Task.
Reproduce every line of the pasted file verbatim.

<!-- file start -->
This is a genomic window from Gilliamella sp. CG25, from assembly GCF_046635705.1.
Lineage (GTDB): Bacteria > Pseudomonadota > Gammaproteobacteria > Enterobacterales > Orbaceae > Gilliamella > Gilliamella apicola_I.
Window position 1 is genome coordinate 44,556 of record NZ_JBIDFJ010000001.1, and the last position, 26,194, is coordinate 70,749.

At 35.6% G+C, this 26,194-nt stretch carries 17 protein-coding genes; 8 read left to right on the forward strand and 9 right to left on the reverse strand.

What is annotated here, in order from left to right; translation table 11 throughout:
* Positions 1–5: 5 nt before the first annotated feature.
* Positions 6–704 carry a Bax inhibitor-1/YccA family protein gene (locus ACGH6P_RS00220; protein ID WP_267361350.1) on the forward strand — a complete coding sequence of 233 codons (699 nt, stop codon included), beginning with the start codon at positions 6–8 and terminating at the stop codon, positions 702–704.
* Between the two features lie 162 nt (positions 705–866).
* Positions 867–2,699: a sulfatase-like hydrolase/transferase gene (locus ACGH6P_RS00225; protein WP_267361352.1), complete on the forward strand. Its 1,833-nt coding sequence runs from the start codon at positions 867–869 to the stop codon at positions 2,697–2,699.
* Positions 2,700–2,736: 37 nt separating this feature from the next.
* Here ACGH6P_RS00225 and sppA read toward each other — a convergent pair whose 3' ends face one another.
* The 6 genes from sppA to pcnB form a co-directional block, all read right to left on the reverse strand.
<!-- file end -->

This is a genomic window from Gilliamella sp. CG25, from assembly GCF_046635705.1.
Lineage (GTDB): Bacteria > Pseudomonadota > Gammaproteobacteria > Enterobacterales > Orbaceae > Gilliamella > Gilliamella apicola_I.
Window position 1 is genome coordinate 44,556 of record NZ_JBIDFJ010000001.1, and the last position, 26,194, is coordinate 70,749.

At 35.6% G+C, this 26,194-nt stretch carries 17 protein-coding genes; 8 read left to right on the forward strand and 9 right to left on the reverse strand.

What is annotated here, in order from left to right; translation table 11 throughout:
* Positions 1–5: 5 nt before the first annotated feature.
* Positions 6–704 carry a Bax inhibitor-1/YccA family protein gene (locus ACGH6P_RS00220; protein ID WP_267361350.1) on the forward strand — a complete coding sequence of 233 codons (699 nt, stop codon included), beginning with the start codon at positions 6–8 and terminating at the stop codon, positions 702–704.
* Between the two features lie 162 nt (positions 705–866).
* Positions 867–2,699: a sulfatase-like hydrolase/transferase gene (locus ACGH6P_RS00225; protein WP_267361352.1), complete on the forward strand. Its 1,833-nt coding sequence runs from the start codon at positions 867–869 to the stop codon at positions 2,697–2,699.
* Positions 2,700–2,736: 37 nt separating this feature from the next.
* Here ACGH6P_RS00225 and sppA read toward each other — a convergent pair whose 3' ends face one another.
* The 6 genes from sppA to pcnB form a co-directional block, all read right to left on the reverse strand.